So we get them onto the platform and then when any of these organizations are our clients--and corporations, Higher ed institutions, public and private government entities--They can then post procurement opportunities directly onto our platform and then invite any new diverse suppliers that they want to then bid on those opportunities.


Host - Monique Mills 

[13:44]: Wow. That's a robust system. As far as suppliers, the vendors themselves signing now, how did they find out about you? 


Guest - Cloe Guidry-Reed

[13:52]: So there's a lot of different ways. Right now we are really just focused on the enterprise side. So, we did a huge sort of push last year on focusing on the supplier side because building a marketplace it's, you know, it's the chicken-egg, right.


Host - Monique Mills 

[14:06]: Yep, called the chicken and the egg problem. 


Guest - Cloe Guidry-Reed

[14:08]: Yeah, exactly, exactly. And at first, I was like, well, I have to do both. I have to do both at the same time because we need the suppliers to attract the corporations, but we also need the corporations to attract the suppliers. But we built out the entire sort of CRM functionality while attracting these suppliers and worked with a couple of government agencies. And so last year, our whole focus was just onboarding suppliers. We've closed the supplier portal for now and not taking on any new suppliers. And we're now we're focusing on growing the enterprise side and then hopefully in Q3, we'll open up the supplier side back again and start bringing on some more suppliers.

But we want to make sure that we can meet the demand and we have enough opportunities to go around that our suppliers can actually see the value of the platform, especially if they're paying for it. 


Host - Monique Mills 

[14:56]: As you were talking. It made me think about like the sustainable goals for a lot of companies that do have a focus on ESG and sustainability, and your platform fits right into that. It makes them, it makes it easier for them to fulfill certain goals. Now, which one, which one of the sustainability goals does your company fall under? 


Guest - Cloe Guidry-Reed

[15:18]: Well, there's several actually. So, equity and work and then gender equity. We fall into both those verticals, but then there's also the, you know, vertical, I think that's eleven where it's economic development. We 100% fall into that as well. 


Host - Monique Mills 

[15:37]: That's great. One of the things that I've been working on for a while, but it's actually becoming a little bit more public is the work in sustainability. And so it was so many companies that have ESG goals and they're trying to figure out the best way to accomplish them without totally disrupting their operations and organization. So if those enterprises were interested in just learning more, where can they find out more about you? 


Guest - Cloe Guidry-Reed

[16:06]: Well, they can reach out to me directly, you know, just via email.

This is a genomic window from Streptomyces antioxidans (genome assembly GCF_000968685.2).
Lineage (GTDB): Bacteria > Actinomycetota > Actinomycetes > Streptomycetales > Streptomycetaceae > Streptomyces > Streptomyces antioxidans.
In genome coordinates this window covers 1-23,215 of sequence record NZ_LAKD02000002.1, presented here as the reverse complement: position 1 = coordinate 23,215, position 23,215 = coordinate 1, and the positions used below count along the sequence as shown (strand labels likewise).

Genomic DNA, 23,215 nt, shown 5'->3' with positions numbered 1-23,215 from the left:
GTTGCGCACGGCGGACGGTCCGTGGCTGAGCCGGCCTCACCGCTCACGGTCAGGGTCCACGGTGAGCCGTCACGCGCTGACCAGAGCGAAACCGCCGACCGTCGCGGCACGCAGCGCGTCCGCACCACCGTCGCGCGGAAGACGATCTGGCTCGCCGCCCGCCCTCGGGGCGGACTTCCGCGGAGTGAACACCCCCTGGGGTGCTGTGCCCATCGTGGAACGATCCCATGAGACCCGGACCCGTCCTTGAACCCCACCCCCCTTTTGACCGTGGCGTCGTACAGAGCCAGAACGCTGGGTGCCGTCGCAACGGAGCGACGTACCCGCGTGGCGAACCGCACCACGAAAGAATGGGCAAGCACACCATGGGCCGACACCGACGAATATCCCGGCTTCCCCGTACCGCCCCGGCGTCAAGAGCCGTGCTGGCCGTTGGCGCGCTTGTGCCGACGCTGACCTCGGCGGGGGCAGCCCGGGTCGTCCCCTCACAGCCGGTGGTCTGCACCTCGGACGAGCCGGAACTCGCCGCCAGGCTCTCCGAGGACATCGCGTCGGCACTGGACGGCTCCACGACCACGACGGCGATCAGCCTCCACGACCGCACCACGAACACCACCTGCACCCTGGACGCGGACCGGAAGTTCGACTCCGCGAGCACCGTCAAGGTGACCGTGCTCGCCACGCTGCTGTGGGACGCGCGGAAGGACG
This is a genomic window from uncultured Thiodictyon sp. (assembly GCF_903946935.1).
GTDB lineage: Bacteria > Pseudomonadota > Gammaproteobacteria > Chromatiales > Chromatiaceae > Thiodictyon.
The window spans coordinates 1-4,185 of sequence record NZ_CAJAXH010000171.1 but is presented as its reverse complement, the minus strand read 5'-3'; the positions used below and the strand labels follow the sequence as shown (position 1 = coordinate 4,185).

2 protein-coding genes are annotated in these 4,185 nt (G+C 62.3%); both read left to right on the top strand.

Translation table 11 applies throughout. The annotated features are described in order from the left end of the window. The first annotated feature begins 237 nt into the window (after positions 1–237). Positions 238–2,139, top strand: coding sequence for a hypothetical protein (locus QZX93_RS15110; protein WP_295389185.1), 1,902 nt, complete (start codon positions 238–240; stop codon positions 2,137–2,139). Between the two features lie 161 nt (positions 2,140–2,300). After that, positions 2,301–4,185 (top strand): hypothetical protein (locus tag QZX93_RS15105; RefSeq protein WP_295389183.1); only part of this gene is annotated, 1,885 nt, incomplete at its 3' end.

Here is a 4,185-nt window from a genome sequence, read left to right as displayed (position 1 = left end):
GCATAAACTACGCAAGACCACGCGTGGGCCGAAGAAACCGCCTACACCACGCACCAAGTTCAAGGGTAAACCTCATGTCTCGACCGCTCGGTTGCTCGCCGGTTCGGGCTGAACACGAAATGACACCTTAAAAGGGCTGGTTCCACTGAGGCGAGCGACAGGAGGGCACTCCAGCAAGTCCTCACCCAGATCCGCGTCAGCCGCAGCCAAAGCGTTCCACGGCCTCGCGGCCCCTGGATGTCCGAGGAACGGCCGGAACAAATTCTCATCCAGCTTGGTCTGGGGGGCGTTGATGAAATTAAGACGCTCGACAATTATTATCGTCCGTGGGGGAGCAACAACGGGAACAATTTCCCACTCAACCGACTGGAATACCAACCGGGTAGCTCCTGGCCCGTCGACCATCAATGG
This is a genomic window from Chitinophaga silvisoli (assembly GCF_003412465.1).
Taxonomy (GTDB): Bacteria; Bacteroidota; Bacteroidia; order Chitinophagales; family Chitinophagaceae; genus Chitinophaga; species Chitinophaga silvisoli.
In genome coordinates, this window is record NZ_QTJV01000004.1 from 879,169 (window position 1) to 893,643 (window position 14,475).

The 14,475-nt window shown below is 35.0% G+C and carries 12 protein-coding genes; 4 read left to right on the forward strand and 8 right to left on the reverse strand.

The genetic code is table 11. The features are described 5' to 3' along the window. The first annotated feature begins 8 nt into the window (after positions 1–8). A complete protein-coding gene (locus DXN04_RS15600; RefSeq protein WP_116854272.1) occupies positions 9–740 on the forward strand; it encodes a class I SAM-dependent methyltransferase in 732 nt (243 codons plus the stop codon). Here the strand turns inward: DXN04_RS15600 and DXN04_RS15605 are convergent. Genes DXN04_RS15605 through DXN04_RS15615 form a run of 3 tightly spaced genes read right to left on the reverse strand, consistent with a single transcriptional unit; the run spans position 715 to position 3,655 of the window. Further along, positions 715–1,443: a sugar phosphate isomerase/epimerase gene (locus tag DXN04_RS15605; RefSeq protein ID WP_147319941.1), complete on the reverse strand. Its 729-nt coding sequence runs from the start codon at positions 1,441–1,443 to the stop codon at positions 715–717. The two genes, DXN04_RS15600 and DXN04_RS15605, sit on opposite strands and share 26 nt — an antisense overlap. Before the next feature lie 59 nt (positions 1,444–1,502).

Host - Monique Mills 

[16:10]: Yeah. That's what I'm talking about. That's a true startup founder statement. "Call me, call me directly. I'm the CEO and I'll handle this." 

(laughter)


Guest - Cloe Guidry-Reed

[16:19]: I'm going to handle this. And yes, they can call me. And I always love having those initial, I mean, I'm still like, just obsessed with customer discovery. I love talking to potential clients and prospects and hearing what some of their challenges are and where they have needs and see if we can help them. So that's something I don't think I'll ever get away from.

But yeah, they can, they can reach out to me at Cloe at Hireground dot io.  And Hire Ground is H I R E ground dot I O 


Host - Monique Mills

[16:48]: I want to thank you so much for spending time with me today and also for sharing so much of yourself with the audience. So I really appreciate you being here. Thank you. 


Guest - Cloe Guidry-Reed

[16:59]: Thank you for having me, Monique. It was an absolute pleasure.


Host - Monique Mills

[17:05]: Well, that's it. So what did you think? I must admit that I've had the pleasure of being a witness to part of Cloe’s startup journey and she is one of the most determined people I have ever met. While making the leap into the tech startup scene, she's decided to define her own experience and not let statistics or anything else get in her way.

And in reality, that's the way that one must be as an entrepreneur, you have to be determined and just like Cloe, be someone that others want to connect with work with, and help to fulfill your goals so that you can have an impact on the world. She's proven that in everything, from being introduced to the opportunity to pursue her MBA all the way through being introduced to her brilliant developer. While there's so much more in between those events, for sure, I hope this episode provided you with the insight on what's possible when you grasp opportunities and are not afraid to figure it out as you go.


Thank you for listening to the unpolished MBA podcast. To hear more episodes or to request, to become a guest, please visit unpolished mba.com.